Liquid expanded monolayers of lipids as model systems to understand the anionic hofmeister series: 1. A tale of models
SourceJournal of Physical Chemistry B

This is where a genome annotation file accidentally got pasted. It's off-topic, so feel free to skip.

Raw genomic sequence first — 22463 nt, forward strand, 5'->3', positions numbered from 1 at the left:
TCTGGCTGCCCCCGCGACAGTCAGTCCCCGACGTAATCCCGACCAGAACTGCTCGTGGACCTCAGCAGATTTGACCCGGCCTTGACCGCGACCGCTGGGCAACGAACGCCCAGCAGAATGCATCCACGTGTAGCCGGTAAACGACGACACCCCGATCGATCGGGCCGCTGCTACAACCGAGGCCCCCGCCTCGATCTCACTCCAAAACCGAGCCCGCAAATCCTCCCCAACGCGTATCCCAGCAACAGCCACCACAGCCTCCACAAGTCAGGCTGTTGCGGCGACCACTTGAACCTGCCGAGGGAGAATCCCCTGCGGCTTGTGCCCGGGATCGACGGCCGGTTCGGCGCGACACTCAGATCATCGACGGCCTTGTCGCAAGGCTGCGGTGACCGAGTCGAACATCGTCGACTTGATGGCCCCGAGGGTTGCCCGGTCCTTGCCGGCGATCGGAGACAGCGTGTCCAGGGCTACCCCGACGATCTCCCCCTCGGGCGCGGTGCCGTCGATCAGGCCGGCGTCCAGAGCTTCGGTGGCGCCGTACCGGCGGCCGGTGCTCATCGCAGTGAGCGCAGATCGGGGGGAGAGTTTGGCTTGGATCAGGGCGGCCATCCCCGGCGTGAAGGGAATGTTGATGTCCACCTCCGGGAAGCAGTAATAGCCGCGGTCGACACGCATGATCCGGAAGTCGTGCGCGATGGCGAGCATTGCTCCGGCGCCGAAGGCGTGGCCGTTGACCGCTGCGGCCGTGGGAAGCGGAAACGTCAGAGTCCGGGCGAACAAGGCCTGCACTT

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In this work, we use Langmuir monolayers of dipalmitoyl phosphatidylcholine (DPPC) as model systems to enhance the understanding of specific anion effects in physicochemical and biological systems. The 298 K isotherms (equation of state, EOS) of DPPC over solutions of a range of sodium salts depend strongly on the type and concentration of the salt in the subphase. We focus in particular on the liquid expanded phase region of the DPPC EOS and assume that the deviation of the isotherms over electrolyte solutions from that over pure water is due entirely to the charging of the lipid monolayer by the ions. We then examine the ability of a range of phenomenological continuum models to explain the pressure increase in the presence of electrolytes. The important finding is that insoluble lipid monolayers allow the discrimination between possible modes of ion-lipid interaction. Chemical binding models, simple or modified, cannot fit the range of data presented in this work. Both dispersion interaction and partitioning models fit most of the experimental isotherms and provide unique values for dispersion coefficients or ionic partitioning constants, respectively, even though the nature of these models is completely different (the former concentrates on the potential of mean force that acts on an ion in the double layer, while the latter concentrates on the treatment of interactions at the interface). Surprisingly, the respective fitting parameters are very highly correlated, reflecting, we believe, the effect of ion size on ionic properties and interactions. With sodium fluoride (NaF) as the subphase electrolyte, it is demonstrated that sodium exhibits a weak complexation-type interaction with the zwitterionic lipids. The simple dispersion and partitioning models cannot account for the NaF results, highlighting the need for more complex salt-lipid interaction models that account both for sodium binding and anion partitioning. This realization sets the stage for the companion paper. © 2009 American Chemical Society.
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